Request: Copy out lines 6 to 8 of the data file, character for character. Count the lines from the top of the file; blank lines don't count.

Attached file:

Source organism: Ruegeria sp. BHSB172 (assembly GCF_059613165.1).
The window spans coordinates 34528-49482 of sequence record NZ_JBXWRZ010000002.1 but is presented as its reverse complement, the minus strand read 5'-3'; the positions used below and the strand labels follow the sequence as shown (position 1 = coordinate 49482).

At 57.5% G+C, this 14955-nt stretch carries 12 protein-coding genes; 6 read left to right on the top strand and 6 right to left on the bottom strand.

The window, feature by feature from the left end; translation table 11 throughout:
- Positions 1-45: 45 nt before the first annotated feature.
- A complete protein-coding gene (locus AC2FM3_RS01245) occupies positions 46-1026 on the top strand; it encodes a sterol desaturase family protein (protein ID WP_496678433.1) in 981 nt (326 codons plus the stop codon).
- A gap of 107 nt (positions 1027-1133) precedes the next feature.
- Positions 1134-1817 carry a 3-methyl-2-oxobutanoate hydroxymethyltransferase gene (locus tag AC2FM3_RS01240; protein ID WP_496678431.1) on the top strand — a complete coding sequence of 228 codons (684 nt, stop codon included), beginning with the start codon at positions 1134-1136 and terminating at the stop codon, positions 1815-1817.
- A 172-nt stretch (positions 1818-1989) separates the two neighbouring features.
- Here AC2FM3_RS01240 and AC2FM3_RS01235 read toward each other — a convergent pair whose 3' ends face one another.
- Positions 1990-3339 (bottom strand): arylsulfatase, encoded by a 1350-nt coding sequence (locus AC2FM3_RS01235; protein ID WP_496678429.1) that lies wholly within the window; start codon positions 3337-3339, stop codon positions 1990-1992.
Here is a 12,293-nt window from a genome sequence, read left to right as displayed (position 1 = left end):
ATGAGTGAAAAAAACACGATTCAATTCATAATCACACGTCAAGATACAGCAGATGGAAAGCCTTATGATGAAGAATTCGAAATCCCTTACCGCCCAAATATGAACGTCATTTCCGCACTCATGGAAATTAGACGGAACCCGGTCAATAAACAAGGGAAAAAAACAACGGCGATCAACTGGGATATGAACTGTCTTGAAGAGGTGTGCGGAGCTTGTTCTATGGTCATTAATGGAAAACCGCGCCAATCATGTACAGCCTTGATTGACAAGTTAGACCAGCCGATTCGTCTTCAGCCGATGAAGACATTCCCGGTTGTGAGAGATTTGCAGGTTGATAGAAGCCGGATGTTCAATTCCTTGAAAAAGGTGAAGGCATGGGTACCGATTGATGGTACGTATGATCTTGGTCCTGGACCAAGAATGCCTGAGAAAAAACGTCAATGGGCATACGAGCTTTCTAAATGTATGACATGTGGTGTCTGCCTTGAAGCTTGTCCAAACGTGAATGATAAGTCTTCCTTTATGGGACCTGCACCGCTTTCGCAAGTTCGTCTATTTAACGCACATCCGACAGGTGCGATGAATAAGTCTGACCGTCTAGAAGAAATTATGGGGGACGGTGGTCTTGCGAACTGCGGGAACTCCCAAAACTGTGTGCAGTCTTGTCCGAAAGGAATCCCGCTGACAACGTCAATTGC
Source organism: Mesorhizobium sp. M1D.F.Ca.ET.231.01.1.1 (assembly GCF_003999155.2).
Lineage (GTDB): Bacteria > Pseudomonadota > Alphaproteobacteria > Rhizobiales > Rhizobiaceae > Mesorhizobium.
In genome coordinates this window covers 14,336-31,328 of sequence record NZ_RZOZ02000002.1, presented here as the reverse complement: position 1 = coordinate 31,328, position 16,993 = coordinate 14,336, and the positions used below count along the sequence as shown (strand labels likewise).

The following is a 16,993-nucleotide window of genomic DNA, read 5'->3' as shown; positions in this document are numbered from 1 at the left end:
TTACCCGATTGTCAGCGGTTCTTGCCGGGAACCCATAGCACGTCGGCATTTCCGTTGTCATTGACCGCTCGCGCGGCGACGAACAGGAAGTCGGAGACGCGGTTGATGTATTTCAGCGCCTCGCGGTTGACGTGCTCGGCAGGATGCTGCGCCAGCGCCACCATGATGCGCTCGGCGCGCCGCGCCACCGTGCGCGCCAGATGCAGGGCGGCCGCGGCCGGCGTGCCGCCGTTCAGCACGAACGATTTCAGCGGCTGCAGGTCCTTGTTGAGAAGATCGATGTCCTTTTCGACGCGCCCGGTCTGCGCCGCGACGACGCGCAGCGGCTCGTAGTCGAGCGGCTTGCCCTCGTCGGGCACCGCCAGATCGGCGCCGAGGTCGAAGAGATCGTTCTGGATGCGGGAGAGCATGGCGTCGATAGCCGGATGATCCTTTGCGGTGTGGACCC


- A complete protein-coding gene (locus AC2FM3_RS01245) occupies positions 46-1026 on the top strand; it encodes a sterol desaturase family protein (protein ID WP_496678433.1) in 981 nt (326 codons plus the stop codon).
- A gap of 107 nt (positions 1027-1133) precedes the next feature.
- Positions 1134-1817 carry a 3-methyl-2-oxobutanoate hydroxymethyltransferase gene (locus tag AC2FM3_RS01240; protein ID WP_496678431.1) on the top strand — a complete coding sequence of 228 codons (684 nt, stop codon included), beginning with the start codon at positions 1134-1136 and terminating at the stop codon, positions 1815-1817.